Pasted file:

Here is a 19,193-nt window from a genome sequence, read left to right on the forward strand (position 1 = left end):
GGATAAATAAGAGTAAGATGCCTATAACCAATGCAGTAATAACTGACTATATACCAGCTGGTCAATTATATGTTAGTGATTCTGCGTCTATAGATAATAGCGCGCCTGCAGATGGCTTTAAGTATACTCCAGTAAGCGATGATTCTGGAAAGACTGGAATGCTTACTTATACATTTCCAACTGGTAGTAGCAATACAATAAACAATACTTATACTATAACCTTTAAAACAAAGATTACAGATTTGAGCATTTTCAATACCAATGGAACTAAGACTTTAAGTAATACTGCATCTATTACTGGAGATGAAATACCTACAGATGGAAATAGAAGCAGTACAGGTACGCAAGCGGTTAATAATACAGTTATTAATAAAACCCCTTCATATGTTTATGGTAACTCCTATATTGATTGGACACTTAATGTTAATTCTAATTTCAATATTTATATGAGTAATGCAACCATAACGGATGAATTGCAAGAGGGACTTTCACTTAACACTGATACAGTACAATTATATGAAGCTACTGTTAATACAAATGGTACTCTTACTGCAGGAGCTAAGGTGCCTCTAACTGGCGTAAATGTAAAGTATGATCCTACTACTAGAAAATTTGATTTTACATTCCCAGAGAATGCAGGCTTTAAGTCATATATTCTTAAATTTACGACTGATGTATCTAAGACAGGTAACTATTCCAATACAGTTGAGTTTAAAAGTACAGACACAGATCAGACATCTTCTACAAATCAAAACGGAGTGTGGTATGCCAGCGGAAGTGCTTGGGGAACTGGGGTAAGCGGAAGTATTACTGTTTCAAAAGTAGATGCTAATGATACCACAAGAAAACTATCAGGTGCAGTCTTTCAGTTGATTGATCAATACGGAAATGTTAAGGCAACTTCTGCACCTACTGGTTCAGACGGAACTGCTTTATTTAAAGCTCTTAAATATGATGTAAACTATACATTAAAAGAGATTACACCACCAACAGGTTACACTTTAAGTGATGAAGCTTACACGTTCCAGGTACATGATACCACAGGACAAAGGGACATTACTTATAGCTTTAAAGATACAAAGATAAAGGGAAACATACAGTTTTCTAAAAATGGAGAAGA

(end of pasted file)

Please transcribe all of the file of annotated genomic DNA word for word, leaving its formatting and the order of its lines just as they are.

Here is a 19,193-nt window from a genome sequence, read left to right on the forward strand (position 1 = left end):
GGATAAATAAGAGTAAGATGCCTATAACCAATGCAGTAATAACTGACTATATACCAGCTGGTCAATTATATGTTAGTGATTCTGCGTCTATAGATAATAGCGCGCCTGCAGATGGCTTTAAGTATACTCCAGTAAGCGATGATTCTGGAAAGACTGGAATGCTTACTTATACATTTCCAACTGGTAGTAGCAATACAATAAACAATACTTATACTATAACCTTTAAAACAAAGATTACAGATTTGAGCATTTTCAATACCAATGGAACTAAGACTTTAAGTAATACTGCATCTATTACTGGAGATGAAATACCTACAGATGGAAATAGAAGCAGTACAGGTACGCAAGCGGTTAATAATACAGTTATTAATAAAACCCCTTCATATGTTTATGGTAACTCCTATATTGATTGGACACTTAATGTTAATTCTAATTTCAATATTTATATGAGTAATGCAACCATAACGGATGAATTGCAAGAGGGACTTTCACTTAACACTGATACAGTACAATTATATGAAGCTACTGTTAATACAAATGGTACTCTTACTGCAGGAGCTAAGGTGCCTCTAACTGGCGTAAATGTAAAGTATGATCCTACTACTAGAAAATTTGATTTTACATTCCCAGAGAATGCAGGCTTTAAGTCATATATTCTTAAATTTACGACTGATGTATCTAAGACAGGTAACTATTCCAATACAGTTGAGTTTAAAAGTACAGACACAGATCAGACATCTTCTACAAATCAAAACGGAGTGTGGTATGCCAGCGGAAGTGCTTGGGGAACTGGGGTAAGCGGAAGTATTACTGTTTCAAAAGTAGATGCTAATGATACCACAAGAAAACTATCAGGTGCAGTCTTTCAGTTGATTGATCAATACGGAAATGTTAAGGCAACTTCTGCACCTACTGGTTCAGACGGAACTGCTTTATTTAAAGCTCTTAAATATGATGTAAACTATACATTAAAAGAGATTACACCACCAACAGGTTACACTTTAAGTGATGAAGCTTACACGTTCCAGGTACATGATACCACAGGACAAAGGGACATTACTTATAGCTTTAAAGATACAAAGATAAAGGGAAACATACAGTTTTCTAAAAATGGAGAAGA